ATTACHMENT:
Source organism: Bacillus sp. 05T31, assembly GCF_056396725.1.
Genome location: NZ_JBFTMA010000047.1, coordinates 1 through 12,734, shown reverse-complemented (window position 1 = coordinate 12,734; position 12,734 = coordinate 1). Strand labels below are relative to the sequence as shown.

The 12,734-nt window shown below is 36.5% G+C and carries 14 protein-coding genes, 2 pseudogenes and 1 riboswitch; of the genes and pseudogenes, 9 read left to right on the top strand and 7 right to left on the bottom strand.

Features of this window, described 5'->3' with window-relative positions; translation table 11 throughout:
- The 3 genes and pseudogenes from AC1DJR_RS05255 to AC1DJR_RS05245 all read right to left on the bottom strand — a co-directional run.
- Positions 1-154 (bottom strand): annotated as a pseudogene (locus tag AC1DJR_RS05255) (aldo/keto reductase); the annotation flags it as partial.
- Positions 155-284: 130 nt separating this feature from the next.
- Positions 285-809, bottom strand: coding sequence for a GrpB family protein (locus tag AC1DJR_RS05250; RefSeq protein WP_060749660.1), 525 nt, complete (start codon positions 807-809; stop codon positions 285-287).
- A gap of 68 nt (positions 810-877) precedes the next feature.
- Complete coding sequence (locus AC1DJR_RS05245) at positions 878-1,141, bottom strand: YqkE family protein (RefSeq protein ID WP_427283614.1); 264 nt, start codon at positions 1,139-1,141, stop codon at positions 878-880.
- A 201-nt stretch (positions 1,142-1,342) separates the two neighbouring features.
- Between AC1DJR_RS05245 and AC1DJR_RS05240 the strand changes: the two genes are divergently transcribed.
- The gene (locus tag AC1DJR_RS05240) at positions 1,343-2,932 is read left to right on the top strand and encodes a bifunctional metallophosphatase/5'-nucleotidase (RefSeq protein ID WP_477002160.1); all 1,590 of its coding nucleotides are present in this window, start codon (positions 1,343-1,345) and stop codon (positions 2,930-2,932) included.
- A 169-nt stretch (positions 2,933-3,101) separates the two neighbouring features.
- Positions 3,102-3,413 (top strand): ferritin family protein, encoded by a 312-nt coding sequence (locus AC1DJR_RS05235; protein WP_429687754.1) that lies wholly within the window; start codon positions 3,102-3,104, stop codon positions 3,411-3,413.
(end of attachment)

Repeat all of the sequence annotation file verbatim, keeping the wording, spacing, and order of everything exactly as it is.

Source organism: Bacillus sp. 05T31, assembly GCF_056396725.1.
Genome location: NZ_JBFTMA010000047.1, coordinates 1 through 12,734, shown reverse-complemented (window position 1 = coordinate 12,734; position 12,734 = coordinate 1). Strand labels below are relative to the sequence as shown.

The 12,734-nt window shown below is 36.5% G+C and carries 14 protein-coding genes, 2 pseudogenes and 1 riboswitch; of the genes and pseudogenes, 9 read left to right on the top strand and 7 right to left on the bottom strand.

Features of this window, described 5'->3' with window-relative positions; translation table 11 throughout:
- The 3 genes and pseudogenes from AC1DJR_RS05255 to AC1DJR_RS05245 all read right to left on the bottom strand — a co-directional run.
- Positions 1-154 (bottom strand): annotated as a pseudogene (locus tag AC1DJR_RS05255) (aldo/keto reductase); the annotation flags it as partial.
- Positions 155-284: 130 nt separating this feature from the next.
- Positions 285-809, bottom strand: coding sequence for a GrpB family protein (locus tag AC1DJR_RS05250; RefSeq protein WP_060749660.1), 525 nt, complete (start codon positions 807-809; stop codon positions 285-287).
- A gap of 68 nt (positions 810-877) precedes the next feature.
- Complete coding sequence (locus AC1DJR_RS05245) at positions 878-1,141, bottom strand: YqkE family protein (RefSeq protein ID WP_427283614.1); 264 nt, start codon at positions 1,139-1,141, stop codon at positions 878-880.
- A 201-nt stretch (positions 1,142-1,342) separates the two neighbouring features.
- Between AC1DJR_RS05245 and AC1DJR_RS05240 the strand changes: the two genes are divergently transcribed.
- The gene (locus tag AC1DJR_RS05240) at positions 1,343-2,932 is read left to right on the top strand and encodes a bifunctional metallophosphatase/5'-nucleotidase (RefSeq protein ID WP_477002160.1); all 1,590 of its coding nucleotides are present in this window, start codon (positions 1,343-1,345) and stop codon (positions 2,930-2,932) included.
- A 169-nt stretch (positions 2,933-3,101) separates the two neighbouring features.
- Positions 3,102-3,413 (top strand): ferritin family protein, encoded by a 312-nt coding sequence (locus AC1DJR_RS05235; protein WP_429687754.1) that lies wholly within the window; start codon positions 3,102-3,104, stop codon positions 3,411-3,413.